Monday, June 25, 2007

Words I'm Looking Up (One in an occasional series on words I'm looking up)


When I was a kid, I heard that gelatin was made out of hooves. Cow hooves, I presumed. And, later in life, The Simpsons' Mr. Burns confirmed this belief. But when I looked up "gelatin" recently in Webster's New World, I didn't like what I saw:

the tasteless, odorless, brittle mixture of proteins extracted by boiling skin,
bones, horns, etc.; also, a similar vegetable substance: gelatin dissolves in
hot water, forming a jellylike substance when cool, and is used in the
preparation of various foods, medicine capsules, photographic film, etc.

So I kept looking. Next stop, the online Columbia Encyclopedia, where I finally found confirmation of this piece of disturbing trivia from my childhood.

gelatin ... foodstuff obtained from connective tissue (found in hoofs,
bones, tendons, ligaments, and cartilage) of vertebrate animals by the action of
boiling water or dilute acid. It is largely composed of denatured collagen, a
protein particularly rich in the amino acids proline and

So now, with one question neatly answered, I find myself grappling another: Why did Columbia write it "hoofs" instead of "hooves"? The answer I found by going back to my first reference, Webster's, which says that both "hoofs" and "hooves" are acceptable as the plural of "hoof," but it prefers "hoofs." (Who knew?)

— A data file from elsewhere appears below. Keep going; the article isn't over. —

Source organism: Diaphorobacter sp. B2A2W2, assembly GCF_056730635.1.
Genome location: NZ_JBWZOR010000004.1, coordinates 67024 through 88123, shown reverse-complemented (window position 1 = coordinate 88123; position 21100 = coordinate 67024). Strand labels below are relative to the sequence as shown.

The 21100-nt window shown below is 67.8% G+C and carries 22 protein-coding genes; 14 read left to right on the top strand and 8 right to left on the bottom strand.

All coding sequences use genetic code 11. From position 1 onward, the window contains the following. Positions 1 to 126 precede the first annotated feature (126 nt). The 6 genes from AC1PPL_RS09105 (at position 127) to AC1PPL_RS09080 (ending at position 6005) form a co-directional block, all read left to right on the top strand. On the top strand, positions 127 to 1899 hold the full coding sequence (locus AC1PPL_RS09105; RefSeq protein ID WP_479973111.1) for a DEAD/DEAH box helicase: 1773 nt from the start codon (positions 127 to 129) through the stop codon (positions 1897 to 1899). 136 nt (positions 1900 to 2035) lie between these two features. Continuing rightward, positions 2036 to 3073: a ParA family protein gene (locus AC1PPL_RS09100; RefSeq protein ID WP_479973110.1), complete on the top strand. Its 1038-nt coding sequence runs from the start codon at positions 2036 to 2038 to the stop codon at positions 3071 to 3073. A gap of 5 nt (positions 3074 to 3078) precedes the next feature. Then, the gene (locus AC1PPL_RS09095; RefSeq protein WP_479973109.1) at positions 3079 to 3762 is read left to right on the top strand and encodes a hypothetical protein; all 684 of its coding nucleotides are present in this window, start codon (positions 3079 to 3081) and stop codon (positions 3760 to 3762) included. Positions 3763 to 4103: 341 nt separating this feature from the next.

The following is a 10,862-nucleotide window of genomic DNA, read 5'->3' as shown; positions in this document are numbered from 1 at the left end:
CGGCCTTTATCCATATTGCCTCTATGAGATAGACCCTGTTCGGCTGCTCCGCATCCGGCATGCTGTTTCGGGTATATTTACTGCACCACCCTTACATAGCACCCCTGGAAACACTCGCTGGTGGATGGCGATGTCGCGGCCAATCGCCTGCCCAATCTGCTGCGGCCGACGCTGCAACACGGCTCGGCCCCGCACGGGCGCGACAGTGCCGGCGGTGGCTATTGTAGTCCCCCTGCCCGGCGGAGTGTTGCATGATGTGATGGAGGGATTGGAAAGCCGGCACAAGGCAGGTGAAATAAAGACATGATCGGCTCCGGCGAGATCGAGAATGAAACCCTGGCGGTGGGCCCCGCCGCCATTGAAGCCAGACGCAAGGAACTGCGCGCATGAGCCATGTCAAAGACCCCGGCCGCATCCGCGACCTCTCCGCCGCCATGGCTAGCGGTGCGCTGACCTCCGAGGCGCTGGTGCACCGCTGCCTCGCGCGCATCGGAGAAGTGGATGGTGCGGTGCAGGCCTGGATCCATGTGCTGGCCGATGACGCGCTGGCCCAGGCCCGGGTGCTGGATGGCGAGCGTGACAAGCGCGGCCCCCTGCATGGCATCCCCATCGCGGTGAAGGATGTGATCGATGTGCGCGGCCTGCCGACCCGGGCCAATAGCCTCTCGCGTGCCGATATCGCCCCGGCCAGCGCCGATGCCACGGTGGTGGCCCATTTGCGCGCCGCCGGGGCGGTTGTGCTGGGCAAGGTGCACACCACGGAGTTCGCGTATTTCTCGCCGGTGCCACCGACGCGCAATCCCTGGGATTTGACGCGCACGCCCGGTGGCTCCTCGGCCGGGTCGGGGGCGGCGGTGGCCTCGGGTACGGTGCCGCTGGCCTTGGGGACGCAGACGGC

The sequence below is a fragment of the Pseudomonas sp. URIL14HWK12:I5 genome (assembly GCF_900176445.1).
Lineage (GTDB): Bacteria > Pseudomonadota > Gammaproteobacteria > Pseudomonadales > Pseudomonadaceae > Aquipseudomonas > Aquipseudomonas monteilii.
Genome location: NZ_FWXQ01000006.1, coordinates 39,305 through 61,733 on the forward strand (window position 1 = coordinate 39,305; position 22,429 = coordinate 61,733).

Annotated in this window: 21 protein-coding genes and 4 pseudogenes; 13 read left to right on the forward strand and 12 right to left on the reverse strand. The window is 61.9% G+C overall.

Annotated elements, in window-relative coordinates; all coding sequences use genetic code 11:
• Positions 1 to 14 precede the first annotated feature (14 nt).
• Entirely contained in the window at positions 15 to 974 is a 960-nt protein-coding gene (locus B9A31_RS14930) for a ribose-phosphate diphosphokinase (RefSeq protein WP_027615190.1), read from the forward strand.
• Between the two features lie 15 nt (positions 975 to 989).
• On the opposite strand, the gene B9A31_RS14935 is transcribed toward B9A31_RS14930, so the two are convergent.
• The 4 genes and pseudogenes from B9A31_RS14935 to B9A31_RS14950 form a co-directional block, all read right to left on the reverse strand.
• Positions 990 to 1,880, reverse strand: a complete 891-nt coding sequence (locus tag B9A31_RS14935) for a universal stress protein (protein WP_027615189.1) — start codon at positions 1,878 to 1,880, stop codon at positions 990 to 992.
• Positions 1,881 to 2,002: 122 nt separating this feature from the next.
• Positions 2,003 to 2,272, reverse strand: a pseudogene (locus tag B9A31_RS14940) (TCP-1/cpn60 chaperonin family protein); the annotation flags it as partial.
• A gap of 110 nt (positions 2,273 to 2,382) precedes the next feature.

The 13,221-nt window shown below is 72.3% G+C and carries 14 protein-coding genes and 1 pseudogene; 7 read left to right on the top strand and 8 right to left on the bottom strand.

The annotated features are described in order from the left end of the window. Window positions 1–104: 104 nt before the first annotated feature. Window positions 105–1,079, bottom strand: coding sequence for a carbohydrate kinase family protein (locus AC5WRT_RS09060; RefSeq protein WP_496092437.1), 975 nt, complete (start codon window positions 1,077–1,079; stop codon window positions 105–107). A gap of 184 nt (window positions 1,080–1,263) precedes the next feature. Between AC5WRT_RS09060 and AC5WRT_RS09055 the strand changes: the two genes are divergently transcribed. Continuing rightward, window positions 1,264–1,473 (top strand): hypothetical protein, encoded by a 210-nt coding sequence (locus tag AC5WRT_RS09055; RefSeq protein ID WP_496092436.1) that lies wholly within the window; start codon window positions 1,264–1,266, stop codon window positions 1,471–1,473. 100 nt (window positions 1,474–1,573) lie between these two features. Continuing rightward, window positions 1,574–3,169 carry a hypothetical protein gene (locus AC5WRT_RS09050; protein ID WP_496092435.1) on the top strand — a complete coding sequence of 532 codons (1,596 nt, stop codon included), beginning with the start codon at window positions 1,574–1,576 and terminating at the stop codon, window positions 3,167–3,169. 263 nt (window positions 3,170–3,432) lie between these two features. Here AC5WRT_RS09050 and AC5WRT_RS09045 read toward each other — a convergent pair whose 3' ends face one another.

Of course, all these answers led me to what may be the most important question of all: Who was the first person to say, "Mmmm. Boiling skin, bones, and hooves! I bet that would be delicious with fruit cocktail!"


Brian J. Kenyon said...

Don't see a relevant comment-instigation here, but as to your recent column on apostrophe's here goes:

Great column on apostrophes in the Glendale News Press the other day. I'm a mini-reader/fan, after having read your guidebook to grammar snobbery and being inspired enough to google your name in conjunction with the word "grammar". (hm, is that a correct placement of the "."?) Brilliant deduction, eh?
Anyway, regarding your statement concerning apostrophes, there might be "...other scenarios in which the apostrophe can be so confusing that you might want to start a campaign against it."
Well, I don't know as I'm as amibtious as all that (I do enjoy my naps too), but may I suggest getting the posse back together again? The posse? Why Herb Caen's "Apostrophe Posse," of course. On behalf of whom, amid the usual "three-dotted" items, he'd print particularly egregious or amusing uses of the dreaded apostrophe.
Then, instead of going to all the trouble of organizing and implementing a campaign to stamp out the pesky apostrophe, your readers could amuse you, I, and each other with whimsical examples of the apostrophe's use they notice on billboards, legal documents, newspaper ads, or, etc.
Thanks again,

June Casagrande said...

Hi, Brian.

You have a good point. I love those compilations of real-life apostrophe abuse. There's a good blog in here showing how some people lowercase the letter "l" in otherwise all-capital words. It's hilarious:

I'd embark on a similar project but, you know, nap time ....

June Casagrande said...

I should have included a link to the column Brian mentioned:



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